The second HDD option, the SA-SCSI drive, requires a motherboard interface that is also compatible with SATA drives (whereas a SATA interface will not support an SA-SCSI drive). With SA-SCSI, you’ll get the option to move up to 15,000 RPM, but you’ll sacrifice capacity and cash.

The Choice Between Speed and Capacity

Whether you choose a SATA or SA-SCSI drive, you will generally face a trade-off between paying for more RPMs or paying for more capacity, because buying both can be costly. Most CAD professionals would opt for capacity and costeffectiveness, because running out of space or money is usually a more glaring roadblock than facing modest shortages of access speed and disk bandwidth. Many of us are paranoid about running out of disk space — and we all should be to some degree, because data piles up faster than we think it will. If this describes you, consider purchasing extra drive bays that bring more room to add drive capacity later — although you can always fall back on external drives to shore up capacity down the road.

Author: Alex Herrera

Optimizing Your Revit Workstation for Point Clouds

July 25, 2012 3 comments

Reality capture is a boom business for the building industry. With roughly 5 million existing commercial buildings in the United States alone, it’s easy to understand why. Laser-scanner-based reality capture is the dominant methodology used today to accurately capture the 3D state of an existing building. However, the typical laser-scan-based point cloud is in the hundreds of millions of 3D points, sometimes even going into the billions of points. With this additional data overhead on top of an already dense Building Information Model, it’s important to optimize your workstation hardware to deliver a productive user experience.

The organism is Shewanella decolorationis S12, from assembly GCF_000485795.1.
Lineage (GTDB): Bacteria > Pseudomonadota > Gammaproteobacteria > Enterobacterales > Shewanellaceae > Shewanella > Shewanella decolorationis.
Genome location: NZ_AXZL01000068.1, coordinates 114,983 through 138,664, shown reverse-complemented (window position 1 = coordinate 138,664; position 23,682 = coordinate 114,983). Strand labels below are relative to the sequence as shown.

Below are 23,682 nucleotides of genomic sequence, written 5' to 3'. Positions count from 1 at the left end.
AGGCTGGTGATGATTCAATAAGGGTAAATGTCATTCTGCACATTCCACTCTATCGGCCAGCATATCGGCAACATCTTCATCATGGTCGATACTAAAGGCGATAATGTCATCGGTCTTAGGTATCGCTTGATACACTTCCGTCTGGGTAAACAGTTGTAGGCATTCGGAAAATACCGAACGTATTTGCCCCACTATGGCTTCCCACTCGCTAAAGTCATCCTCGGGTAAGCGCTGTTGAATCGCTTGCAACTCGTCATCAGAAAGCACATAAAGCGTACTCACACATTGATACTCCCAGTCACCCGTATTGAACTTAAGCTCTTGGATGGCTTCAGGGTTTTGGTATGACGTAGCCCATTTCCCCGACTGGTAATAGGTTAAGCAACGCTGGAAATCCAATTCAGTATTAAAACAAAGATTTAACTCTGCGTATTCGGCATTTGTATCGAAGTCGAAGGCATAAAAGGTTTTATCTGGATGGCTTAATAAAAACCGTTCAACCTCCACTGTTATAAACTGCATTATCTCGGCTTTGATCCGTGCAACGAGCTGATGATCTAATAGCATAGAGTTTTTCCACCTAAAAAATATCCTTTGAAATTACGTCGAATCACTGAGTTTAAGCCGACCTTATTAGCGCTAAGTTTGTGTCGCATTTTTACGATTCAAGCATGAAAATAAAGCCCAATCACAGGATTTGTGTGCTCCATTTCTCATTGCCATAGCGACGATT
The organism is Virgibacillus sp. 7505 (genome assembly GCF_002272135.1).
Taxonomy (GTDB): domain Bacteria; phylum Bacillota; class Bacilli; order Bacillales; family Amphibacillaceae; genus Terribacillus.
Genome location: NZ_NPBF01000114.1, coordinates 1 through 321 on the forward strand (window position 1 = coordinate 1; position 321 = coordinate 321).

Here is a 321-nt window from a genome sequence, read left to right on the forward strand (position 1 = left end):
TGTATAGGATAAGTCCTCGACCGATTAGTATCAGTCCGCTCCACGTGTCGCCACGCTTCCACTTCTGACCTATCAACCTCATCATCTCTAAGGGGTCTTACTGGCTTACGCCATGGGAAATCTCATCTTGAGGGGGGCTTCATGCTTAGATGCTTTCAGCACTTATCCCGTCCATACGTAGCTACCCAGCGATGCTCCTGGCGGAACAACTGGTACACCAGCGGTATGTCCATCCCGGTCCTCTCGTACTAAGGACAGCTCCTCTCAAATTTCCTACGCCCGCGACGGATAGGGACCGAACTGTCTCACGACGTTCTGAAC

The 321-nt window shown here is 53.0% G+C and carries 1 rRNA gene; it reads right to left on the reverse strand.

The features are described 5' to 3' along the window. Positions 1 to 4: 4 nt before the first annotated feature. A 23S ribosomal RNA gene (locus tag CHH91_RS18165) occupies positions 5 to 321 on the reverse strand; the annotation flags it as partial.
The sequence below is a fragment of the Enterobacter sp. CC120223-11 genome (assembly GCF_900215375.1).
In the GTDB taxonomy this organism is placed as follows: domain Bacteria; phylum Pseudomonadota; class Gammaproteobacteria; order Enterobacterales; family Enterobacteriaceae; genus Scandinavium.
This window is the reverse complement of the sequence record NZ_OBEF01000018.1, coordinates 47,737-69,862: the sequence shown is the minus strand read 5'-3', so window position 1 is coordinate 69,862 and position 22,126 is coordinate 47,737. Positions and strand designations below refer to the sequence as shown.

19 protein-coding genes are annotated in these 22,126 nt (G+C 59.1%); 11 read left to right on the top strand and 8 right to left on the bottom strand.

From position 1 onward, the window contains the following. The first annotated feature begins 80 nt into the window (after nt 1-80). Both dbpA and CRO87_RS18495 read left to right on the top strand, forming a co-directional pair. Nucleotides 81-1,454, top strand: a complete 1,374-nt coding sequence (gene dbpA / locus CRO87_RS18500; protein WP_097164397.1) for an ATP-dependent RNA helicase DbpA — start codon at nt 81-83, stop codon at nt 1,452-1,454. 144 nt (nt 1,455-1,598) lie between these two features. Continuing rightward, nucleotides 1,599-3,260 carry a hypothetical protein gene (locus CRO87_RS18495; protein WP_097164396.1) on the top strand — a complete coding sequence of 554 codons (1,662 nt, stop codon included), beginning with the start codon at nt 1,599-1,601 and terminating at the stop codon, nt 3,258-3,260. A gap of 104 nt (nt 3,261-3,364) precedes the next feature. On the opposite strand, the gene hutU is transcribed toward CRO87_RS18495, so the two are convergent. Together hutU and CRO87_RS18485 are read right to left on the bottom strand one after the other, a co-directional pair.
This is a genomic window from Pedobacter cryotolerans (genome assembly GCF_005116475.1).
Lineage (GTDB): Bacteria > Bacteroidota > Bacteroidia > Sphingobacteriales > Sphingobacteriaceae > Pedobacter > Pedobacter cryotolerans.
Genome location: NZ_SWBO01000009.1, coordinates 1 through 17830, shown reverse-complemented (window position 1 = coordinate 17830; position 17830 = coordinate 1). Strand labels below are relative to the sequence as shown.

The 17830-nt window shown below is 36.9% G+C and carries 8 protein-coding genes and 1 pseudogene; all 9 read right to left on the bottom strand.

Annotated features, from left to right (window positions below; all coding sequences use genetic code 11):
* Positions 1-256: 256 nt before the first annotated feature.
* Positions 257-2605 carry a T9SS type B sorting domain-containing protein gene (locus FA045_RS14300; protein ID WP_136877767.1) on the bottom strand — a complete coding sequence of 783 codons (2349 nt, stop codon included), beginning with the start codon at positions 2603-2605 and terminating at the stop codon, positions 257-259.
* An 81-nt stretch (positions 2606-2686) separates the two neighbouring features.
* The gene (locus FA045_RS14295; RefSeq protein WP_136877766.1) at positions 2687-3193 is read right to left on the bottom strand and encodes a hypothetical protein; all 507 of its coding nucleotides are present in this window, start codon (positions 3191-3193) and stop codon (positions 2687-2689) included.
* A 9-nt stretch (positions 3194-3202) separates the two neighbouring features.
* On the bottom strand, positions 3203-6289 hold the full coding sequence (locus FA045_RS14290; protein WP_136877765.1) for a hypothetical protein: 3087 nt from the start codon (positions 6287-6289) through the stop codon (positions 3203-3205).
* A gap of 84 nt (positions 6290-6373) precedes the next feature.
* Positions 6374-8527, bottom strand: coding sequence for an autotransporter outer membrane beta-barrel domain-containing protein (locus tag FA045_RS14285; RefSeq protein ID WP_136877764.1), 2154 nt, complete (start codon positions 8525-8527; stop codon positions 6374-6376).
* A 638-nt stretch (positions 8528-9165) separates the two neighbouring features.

Point Clouds in Autodesk Revit 2013

Point Clouds in Autodesk Revit 2013

Finding the Bottleneck

Under the hood, Autodesk Revit utilizes the PCG point cloud engine to rapidly access the 3D points contained in point cloud and retrieve points to be displayed in the current Revit View.  Since the typical point cloud dataset is so large, a workstation’s RAM is insufficient to be used as the means for access by the PCG engine in Revit.  Instead, the disk drive is used for access, while a small amount of System RAM and Video RAM is used for the current Revit View.  Thus, the hard drive is commonly the limiting factor for point cloud performance, rather than system RAM, CPU, or GPU.

Learn the Options

With data access a common limiting factor to the performance of the Revit point cloud experience, let’s discuss the options available to deliver the best experience. There are two primary types that are found today: spinning platter and solid-state drives.

  • Spinning platter drives are the traditional hard drive technology, and are found in most computers today, as they deliver the best balance of storage capacity, read/write access speed, and cost.
  • Solid-state drives (SSDs) are relatively new technology, contain no moving parts, and are generally much faster at reading and writing data than typical spinning platter drives.

In a structured comparison completed by the Revit product team, we found the following results when comparing typical versions of these Disk Drive types:

Revit Point Cloud Performance Comparison

Revit Point Cloud Performance Comparison

Reap the Benefits

Based upon this investigation, we would highly recommend that those looking to optimize their Revit workstations for point cloud use install an SSD for at least the local storage of the point cloud data.  While you will also achieve additional benefits from running the entire OS on your SSD, a significant performance boost can be achieved through the retrofit of a ~$200 SSD to an existing workstation.

Author: Kyle Bernhardt, Product Line Manager, Autodesk Building Design Suite